Study shows cleaner water mitigates climate change effects on Florida Keys coral reefs

July 6, 2010

Improving the quality of local water increases the resistance of coral reefs to global climate change, according to a study published in June in Marine Ecology Progress Series. Florida Institute of Technology coral reef ecologist Robert van Woesik and his student Dan Wagner led the study, which provides concrete evidence for a link between environmental health and the prospects for reefs in a rapidly changing world.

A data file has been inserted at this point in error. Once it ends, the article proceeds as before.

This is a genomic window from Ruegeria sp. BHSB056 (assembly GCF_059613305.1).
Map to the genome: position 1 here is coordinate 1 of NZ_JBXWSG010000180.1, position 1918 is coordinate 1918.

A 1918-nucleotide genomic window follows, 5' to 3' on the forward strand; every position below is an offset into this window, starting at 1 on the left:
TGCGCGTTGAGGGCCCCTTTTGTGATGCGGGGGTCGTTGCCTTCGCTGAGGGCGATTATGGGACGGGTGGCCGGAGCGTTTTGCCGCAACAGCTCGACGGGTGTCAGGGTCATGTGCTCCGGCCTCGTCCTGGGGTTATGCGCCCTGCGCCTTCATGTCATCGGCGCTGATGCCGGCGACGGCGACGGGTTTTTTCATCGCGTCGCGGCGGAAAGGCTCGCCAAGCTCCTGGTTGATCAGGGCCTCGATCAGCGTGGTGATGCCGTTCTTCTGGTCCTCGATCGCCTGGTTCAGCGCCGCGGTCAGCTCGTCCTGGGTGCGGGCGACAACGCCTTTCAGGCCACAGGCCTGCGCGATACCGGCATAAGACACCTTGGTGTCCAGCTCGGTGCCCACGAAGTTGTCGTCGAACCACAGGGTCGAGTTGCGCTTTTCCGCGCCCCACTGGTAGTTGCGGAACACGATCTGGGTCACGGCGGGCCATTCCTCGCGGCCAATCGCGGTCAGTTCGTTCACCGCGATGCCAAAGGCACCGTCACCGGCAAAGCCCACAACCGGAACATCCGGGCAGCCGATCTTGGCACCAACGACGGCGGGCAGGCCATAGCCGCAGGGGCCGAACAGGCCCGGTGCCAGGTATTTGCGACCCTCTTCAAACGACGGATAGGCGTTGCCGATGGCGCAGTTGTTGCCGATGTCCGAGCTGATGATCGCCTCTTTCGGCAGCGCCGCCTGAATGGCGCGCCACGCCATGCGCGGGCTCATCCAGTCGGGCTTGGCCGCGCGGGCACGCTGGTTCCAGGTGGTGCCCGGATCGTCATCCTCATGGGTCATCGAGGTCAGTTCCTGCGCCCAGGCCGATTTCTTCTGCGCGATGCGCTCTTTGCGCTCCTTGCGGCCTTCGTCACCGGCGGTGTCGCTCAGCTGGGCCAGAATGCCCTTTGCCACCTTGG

Van Woesik and his team showed that when waters in the Florida Keys warmed over the last few summers, corals living in cleaner water with fewer did well. On the other hand, corals in dirtier water became sick and bleached.

"Regulating wastewater discharge from the land will help resist climate change," said van Woesik. "In the face of climate change and ocean warming, this study gives managers hope that maintaining high water quality can spare corals."

Explore further: Study finds seasonal seas save corals with 'tough love'

More information: The link to the published paper is at www.int-res.com/abstracts/meps/v408/p65-78

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